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Preferred metal testing method


#1

I recently needed to know quickly the approximate karat quality of a
customer’s jewelry item brought in for custom work. The acid testing
was inconclusive at first and it took reworking the acids to obtain
a consistent test result. Acids were either too strong or too weak
and I did a remix to get a reasonable time of the reactions on the
slate rub stone.

My thought was “what if we had an electronic metals tester”, meaning
the basic portable sort using a gel and wire connections to provide
a readout of quality. My employer has insisted for several years
that these testers are not reliable. Asked again a day ago, he
repeated the same disrespect for the testers. I honestly do not know
how reliable the testers are but with the unusual situation just
faced a quick and reliable test method would have been welcomed with
a hurrah!

If you have used both acid testing and the small portable electronic
metal testers, what can you tell me of reliability of test results
comparisons? Am I doing better using acids/rubbing stone/known
sample or using the electronic devices?

Thanks. Tom.


#2

Hi Tom,

If you have used both acid testing and the small portable
electronic metal testers, what can you tell me of reliability of
test results comparisons? Am I doing better using acids/rubbing
stone/known sample or using the electronic devices? 

Personally I don’t like destructive testing, and the acids are
pretty nasty.

I was trawling the web to see if there were analysis services in
Australia for custom alloys, and I came across this :-

http://www.ganoksin.com/gnkurl/14

I sort of like the point and click approach, upload data to your
computer, and the pieces are untouched.

I would assume it’s not cheap, judging by the built in security
features.

Regards Charles A.


#3
I sort of like the point and click approach, upload data to your
computer, and the pieces are untouched. I would assume it's not
cheap, judging by the built in security features. 

Yes, x-ray fluorescence is a highly accurate test so far as it can
go. Note that it tests the surface layer, not the whole bulk of the
metal, so electroplated or surface depleted pieces can fool them. But
other than that limit (shared by most other non-destructive tests),
these things can be accurate to the parts per million level.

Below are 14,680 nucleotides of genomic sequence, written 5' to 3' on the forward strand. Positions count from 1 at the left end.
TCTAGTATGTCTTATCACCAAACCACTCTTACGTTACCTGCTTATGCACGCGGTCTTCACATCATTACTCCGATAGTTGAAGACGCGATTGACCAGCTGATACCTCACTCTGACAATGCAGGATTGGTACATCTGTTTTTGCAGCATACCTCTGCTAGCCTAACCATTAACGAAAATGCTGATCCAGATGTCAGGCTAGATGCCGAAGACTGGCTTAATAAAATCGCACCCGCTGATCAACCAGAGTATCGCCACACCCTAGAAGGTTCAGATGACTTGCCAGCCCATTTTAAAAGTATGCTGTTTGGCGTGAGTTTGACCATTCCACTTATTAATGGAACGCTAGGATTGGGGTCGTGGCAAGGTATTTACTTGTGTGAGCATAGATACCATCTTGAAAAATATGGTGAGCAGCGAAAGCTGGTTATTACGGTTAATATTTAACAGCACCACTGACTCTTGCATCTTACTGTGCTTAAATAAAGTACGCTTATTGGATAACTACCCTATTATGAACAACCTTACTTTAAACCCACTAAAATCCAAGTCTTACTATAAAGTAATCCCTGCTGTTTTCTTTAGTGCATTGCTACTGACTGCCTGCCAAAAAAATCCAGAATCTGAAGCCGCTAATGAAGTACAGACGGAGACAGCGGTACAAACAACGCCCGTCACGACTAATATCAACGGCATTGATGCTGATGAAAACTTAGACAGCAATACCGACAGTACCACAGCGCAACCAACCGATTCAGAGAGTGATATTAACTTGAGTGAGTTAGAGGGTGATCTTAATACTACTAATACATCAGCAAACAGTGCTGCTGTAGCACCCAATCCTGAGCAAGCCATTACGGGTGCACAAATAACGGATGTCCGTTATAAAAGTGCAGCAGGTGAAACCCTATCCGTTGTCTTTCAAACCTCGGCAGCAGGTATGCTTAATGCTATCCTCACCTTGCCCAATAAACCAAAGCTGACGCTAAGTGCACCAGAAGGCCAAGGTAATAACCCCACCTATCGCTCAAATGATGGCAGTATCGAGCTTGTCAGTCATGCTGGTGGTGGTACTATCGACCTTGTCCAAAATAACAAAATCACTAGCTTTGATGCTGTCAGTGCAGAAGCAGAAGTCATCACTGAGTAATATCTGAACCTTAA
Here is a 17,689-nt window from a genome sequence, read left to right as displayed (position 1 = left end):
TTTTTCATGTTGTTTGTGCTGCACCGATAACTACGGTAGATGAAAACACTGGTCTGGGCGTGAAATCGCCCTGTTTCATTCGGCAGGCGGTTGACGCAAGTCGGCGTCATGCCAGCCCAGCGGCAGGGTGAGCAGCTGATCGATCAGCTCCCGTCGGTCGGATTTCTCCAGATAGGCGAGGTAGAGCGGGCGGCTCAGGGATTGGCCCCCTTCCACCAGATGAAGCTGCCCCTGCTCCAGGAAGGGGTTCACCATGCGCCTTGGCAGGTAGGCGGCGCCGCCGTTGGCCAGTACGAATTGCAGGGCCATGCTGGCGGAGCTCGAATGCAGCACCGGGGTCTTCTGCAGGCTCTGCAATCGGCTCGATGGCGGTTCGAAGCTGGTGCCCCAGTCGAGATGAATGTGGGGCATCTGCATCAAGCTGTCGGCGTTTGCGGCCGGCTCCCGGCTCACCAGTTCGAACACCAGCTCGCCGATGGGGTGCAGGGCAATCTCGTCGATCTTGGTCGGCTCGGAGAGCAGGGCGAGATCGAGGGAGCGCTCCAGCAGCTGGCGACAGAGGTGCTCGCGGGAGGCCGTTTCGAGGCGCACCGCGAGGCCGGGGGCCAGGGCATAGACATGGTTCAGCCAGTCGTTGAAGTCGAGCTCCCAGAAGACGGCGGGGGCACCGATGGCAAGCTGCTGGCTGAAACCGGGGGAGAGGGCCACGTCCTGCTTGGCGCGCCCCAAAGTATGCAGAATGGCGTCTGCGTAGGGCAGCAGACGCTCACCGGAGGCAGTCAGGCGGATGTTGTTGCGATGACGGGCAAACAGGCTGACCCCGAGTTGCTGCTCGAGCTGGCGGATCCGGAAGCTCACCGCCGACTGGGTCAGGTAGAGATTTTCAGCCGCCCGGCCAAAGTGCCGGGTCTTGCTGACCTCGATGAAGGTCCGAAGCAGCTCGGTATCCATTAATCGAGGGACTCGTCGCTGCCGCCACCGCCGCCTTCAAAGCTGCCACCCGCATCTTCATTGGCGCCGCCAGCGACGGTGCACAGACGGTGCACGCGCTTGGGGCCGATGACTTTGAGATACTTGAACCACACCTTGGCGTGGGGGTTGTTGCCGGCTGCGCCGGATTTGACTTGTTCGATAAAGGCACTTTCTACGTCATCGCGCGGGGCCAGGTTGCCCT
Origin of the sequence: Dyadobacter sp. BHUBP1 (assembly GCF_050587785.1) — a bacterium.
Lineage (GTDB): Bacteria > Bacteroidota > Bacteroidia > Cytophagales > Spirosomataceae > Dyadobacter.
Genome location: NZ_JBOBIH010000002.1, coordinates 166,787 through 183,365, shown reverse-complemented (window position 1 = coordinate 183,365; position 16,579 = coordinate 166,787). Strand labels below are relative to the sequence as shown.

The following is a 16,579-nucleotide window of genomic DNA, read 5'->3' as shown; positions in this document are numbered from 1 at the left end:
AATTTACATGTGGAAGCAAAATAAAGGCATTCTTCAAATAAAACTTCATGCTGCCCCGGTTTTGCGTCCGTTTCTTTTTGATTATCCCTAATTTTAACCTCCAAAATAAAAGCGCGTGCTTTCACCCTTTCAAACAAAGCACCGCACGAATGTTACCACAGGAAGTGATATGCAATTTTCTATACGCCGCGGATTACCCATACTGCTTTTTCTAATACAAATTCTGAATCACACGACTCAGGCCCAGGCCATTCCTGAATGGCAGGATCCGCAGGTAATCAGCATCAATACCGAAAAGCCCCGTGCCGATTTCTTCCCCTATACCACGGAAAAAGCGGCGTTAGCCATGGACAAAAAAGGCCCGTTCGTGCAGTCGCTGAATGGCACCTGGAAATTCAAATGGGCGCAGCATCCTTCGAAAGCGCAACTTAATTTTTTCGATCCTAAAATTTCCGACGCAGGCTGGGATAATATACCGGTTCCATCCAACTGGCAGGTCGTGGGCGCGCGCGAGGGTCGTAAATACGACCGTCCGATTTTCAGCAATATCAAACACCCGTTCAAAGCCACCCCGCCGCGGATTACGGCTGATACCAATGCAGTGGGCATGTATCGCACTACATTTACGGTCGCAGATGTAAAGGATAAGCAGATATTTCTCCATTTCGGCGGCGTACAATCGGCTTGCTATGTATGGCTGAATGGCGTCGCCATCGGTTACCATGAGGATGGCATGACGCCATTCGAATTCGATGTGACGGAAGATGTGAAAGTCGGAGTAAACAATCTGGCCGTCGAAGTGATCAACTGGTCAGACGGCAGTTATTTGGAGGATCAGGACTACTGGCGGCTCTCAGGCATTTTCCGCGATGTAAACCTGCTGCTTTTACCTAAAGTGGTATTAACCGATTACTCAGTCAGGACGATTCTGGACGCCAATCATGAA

The trouble is, they’re not generally jewelers tools. The reason?
You can buy a full featured full size laser welder for less than
these things. (the one time I tracked down a price, when one was
offered for sale on ebay, I came up with a price range of from 35 to
45 thousand dollars. That’s do-able for a major lab, or a refinery or
larger manufacturer who needs that level of in house control over
metal quality and alloy composition, or the like. But not for most
jewelers.

Peter


#4
Yes, x-ray fluorescence is a highly accurate test so far as it can
go. Note that it tests the surface layer, not the whole bulk of
the metal, so electroplated or surface depleted pieces can fool
them. But other than that limit (shared by most other
non-destructive tests), these things can be accurate to the parts
per million level. 

Once they are calibrated against the particular alloy you are
testing then they can be quite accurate but I think you will find
that refiners will not pay full value on XRF alone. Fire assay is
still the most accurate means of determining precious metal content.

James Binnion
James Binnion Metal Arts


#5

So, I gather the lean is toward acids for testing accuracy? Or not?
Sure various forms of x-ray testing are done locally in metals
purchasing yards but alas, we are a retail jewlery store. For that,
which way would you go, with x-ray out of the picture and acids
competing with the electronic (the few hundred dollar sorts, not
more) ?

Tom


#6
For that, which way would you go, with x-ray out of the picture and
acids competing with the electronic (the few hundred dollar sorts,
not more) ? 

Traditional test acids require a bit more practice and skill to use
accurately, and perhaps a bit more time to do than the electronic
meters. But comparison tests have shown that experienced workers can
achieve the same, relatively accurate results with either method.
With practice, and a proper set of comparison test needles (make
your own if you like), you can get within about a half karat with the
acids. I don’t think the meters are any better than that… But the
meters, while a good deal more costly, are a bit faster, and require
a bit less expertise to use. Either method, used incorrectly can be
way off.

Peter Rowe